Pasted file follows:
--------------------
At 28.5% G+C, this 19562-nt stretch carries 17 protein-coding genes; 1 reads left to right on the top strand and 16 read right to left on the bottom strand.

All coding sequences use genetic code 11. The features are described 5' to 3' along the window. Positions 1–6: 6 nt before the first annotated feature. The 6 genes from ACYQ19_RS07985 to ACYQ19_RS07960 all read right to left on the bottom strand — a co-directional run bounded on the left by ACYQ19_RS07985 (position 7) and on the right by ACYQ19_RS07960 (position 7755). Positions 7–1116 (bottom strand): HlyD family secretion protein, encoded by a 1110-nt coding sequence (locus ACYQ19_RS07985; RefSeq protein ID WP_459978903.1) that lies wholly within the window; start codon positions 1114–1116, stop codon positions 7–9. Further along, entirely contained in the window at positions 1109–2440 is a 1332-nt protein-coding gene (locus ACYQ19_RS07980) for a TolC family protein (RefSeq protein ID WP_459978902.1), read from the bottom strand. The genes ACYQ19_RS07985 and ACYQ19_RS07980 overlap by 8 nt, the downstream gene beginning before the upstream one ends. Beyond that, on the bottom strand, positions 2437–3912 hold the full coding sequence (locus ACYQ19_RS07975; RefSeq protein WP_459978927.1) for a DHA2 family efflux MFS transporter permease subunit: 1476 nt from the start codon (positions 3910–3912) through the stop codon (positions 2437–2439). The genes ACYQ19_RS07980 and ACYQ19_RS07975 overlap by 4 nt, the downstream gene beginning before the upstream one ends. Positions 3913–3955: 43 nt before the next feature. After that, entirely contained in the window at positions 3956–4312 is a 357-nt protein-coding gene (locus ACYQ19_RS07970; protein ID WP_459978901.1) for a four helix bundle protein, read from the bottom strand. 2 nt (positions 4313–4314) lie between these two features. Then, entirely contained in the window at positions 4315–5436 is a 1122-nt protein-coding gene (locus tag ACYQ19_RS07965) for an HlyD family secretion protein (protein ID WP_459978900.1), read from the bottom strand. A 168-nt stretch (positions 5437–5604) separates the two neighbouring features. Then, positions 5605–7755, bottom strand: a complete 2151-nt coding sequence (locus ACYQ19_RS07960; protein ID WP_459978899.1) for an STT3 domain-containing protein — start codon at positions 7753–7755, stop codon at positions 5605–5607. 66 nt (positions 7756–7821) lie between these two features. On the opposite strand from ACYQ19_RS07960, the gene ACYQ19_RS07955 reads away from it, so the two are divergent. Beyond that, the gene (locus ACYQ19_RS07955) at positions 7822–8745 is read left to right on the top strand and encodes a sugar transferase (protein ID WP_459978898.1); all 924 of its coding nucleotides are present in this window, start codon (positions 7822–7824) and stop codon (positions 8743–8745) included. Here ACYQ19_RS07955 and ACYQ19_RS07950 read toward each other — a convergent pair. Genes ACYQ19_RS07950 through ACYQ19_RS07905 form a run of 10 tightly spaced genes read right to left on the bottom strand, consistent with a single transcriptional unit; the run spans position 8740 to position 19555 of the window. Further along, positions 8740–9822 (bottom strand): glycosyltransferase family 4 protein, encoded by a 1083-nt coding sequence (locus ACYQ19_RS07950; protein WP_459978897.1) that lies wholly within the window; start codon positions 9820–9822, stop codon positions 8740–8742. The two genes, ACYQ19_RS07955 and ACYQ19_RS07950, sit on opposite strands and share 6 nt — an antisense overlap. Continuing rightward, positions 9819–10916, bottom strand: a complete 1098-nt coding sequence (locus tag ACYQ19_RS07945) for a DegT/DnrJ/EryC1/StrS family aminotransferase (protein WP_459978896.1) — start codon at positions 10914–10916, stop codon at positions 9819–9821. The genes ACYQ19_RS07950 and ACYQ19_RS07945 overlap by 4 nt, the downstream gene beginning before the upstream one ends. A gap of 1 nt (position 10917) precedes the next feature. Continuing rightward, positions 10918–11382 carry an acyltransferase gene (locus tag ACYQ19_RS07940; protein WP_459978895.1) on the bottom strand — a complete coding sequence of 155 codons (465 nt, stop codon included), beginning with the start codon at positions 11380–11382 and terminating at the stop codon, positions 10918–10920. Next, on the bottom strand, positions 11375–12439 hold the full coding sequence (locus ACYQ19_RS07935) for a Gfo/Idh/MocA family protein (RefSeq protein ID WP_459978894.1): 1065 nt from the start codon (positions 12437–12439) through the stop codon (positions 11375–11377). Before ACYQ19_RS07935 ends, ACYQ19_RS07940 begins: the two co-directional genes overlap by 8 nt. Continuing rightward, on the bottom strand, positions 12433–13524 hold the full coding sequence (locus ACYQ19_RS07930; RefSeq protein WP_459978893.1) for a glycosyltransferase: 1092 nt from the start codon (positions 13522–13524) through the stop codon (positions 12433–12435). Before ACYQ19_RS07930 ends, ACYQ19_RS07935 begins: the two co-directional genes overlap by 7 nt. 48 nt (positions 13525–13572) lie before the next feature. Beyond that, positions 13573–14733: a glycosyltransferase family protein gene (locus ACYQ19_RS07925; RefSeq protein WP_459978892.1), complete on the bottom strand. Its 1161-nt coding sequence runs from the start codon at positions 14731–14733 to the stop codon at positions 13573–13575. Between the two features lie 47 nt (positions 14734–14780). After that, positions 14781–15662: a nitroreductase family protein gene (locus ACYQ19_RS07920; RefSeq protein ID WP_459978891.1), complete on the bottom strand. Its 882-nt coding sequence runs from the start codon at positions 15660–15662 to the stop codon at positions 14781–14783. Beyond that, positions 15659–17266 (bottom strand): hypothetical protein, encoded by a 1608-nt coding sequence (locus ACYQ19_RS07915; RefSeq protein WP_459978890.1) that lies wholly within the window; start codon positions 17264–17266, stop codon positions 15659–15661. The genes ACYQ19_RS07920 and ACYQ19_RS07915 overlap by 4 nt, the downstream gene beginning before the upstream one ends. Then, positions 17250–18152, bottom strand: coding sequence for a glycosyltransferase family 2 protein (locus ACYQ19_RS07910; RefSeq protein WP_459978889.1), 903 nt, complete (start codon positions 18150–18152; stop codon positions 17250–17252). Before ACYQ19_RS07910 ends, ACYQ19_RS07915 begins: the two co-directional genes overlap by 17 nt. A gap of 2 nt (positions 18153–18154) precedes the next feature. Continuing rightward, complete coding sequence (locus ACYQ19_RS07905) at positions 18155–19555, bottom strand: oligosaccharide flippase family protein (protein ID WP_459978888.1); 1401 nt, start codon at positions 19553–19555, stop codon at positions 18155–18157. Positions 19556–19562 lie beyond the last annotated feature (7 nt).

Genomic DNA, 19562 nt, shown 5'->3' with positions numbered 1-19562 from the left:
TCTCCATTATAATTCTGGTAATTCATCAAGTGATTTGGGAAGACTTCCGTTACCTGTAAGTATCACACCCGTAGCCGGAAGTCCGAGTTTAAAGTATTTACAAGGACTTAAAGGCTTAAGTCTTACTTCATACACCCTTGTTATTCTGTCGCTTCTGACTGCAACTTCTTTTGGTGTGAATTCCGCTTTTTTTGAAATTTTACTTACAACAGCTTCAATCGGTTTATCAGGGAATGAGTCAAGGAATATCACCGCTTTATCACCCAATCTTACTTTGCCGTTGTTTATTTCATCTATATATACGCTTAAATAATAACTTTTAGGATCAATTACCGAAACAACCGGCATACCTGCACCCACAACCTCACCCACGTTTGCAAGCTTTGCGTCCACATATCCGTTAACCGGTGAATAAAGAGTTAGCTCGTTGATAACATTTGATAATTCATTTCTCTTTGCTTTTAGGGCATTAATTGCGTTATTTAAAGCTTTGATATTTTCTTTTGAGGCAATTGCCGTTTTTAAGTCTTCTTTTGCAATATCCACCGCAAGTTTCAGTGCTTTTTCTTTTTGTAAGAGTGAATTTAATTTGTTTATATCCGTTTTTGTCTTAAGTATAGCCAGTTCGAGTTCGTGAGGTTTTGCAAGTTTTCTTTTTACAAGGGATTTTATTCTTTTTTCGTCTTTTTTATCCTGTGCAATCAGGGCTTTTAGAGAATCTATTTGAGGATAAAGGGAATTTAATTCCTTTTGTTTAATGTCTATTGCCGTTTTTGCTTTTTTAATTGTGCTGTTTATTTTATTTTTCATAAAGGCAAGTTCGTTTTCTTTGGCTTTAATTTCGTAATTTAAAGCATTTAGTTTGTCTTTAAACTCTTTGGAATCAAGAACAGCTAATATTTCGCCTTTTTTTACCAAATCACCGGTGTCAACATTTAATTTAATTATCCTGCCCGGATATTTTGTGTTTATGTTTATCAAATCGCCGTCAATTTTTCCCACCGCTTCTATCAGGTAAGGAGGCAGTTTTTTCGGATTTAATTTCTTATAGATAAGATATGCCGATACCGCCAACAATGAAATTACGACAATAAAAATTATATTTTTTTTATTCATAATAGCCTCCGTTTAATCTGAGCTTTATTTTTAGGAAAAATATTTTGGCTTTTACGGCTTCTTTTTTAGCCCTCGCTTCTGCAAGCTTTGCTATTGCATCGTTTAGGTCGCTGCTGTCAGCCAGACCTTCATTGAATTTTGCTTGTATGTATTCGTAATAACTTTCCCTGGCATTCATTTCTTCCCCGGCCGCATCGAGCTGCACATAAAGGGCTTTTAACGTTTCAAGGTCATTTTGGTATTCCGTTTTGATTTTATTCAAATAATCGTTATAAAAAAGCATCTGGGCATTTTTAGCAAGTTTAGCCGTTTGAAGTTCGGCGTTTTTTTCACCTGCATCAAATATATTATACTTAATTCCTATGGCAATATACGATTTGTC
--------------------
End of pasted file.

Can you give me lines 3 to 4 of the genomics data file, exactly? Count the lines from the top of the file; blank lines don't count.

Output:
Genomic DNA, 19562 nt, shown 5'->3' with positions numbered 1-19562 from the left:
TCTCCATTATAATTCTGGTAATTCATCAAGTGATTTGGGAAGACTTCCGTTACCTGTAAGTATCACACCCGTAGCCGGAAGTCCGAGTTTAAAGTATTTACAAGGACTTAAAGGCTTAAGTCTTACTTCATACACCCTTGTTATTCTGTCGCTTCTGACTGCAACTTCTTTTGGTGTGAATTCCGCTTTTTTTGAAATTTTACTTACAACAGCTTCAATCGGTTTATCAGGGAATGAGTCAAGGAATATCACCGCTTTATCACCCAATCTTACTTTGCCGTTGTTTATTTCATCTATATATACGCTTAAATAATAACTTTTAGGATCAATTACCGAAACAACCGGCATACCTGCACCCACAACCTCACCCACGTTTGCAAGCTTTGCGTCCACATATCCGTTAACCGGTGAATAAAGAGTTAGCTCGTTGATAACATTTGATAATTCATTTCTCTTTGCTTTTAGGGCATTAATTGCGTTATTTAAAGCTTTGATATTTTCTTTTGAGGCAATTGCCGTTTTTAAGTCTTCTTTTGCAATATCCACCGCAAGTTTCAGTGCTTTTTCTTTTTGTAAGAGTGAATTTAATTTGTTTATATCCGTTTTTGTCTTAAGTATAGCCAGTTCGAGTTCGTGAGGTTTTGCAAGTTTTCTTTTTACAAGGGATTTTATTCTTTTTTCGTCTTTTTTATCCTGTGCAATCAGGGCTTTTAGAGAATCTATTTGAGGATAAAGGGAATTTAATTCCTTTTGTTTAATGTCTATTGCCGTTTTTGCTTTTTTAATTGTGCTGTTTATTTTATTTTTCATAAAGGCAAGTTCGTTTTCTTTGGCTTTAATTTCGTAATTTAAAGCATTTAGTTTGTCTTTAAACTCTTTGGAATCAAGAACAGCTAATATTTCGCCTTTTTTTACCAAATCACCGGTGTCAACATTTAATTTAATTATCCTGCCCGGATATTTTGTGTTTATGTTTATCAAATCGCCGTCAATTTTTCCCACCGCTTCTATCAGGTAAGGAGGCAGTTTTTTCGGATTTAATTTCTTATAGATAAGATATGCCGATACCGCCAACAATGAAATTACGACAATAAAAATTATATTTTTTTTATTCATAATAGCCTCCGTTTAATCTGAGCTTTATTTTTAGGAAAAATATTTTGGCTTTTACGGCTTCTTTTTTAGCCCTCGCTTCTGCAAGCTTTGCTATTGCATCGTTTAGGTCGCTGCTGTCAGCCAGACCTTCATTGAATTTTGCTTGTATGTATTCGTAATAACTTTCCCTGGCATTCATTTCTTCCCCGGCCGCATCGAGCTGCACATAAAGGGCTTTTAACGTTTCAAGGTCATTTTGGTATTCCGTTTTGATTTTATTCAAATAATCGTTATAAAAAAGCATCTGGGCATTTTTAGCAAGTTTAGCCGTTTGAAGTTCGGCGTTTTTTTCACCTGCATCAAATATATTATACTTAATTCCTATGGCAATATACGATTTGTC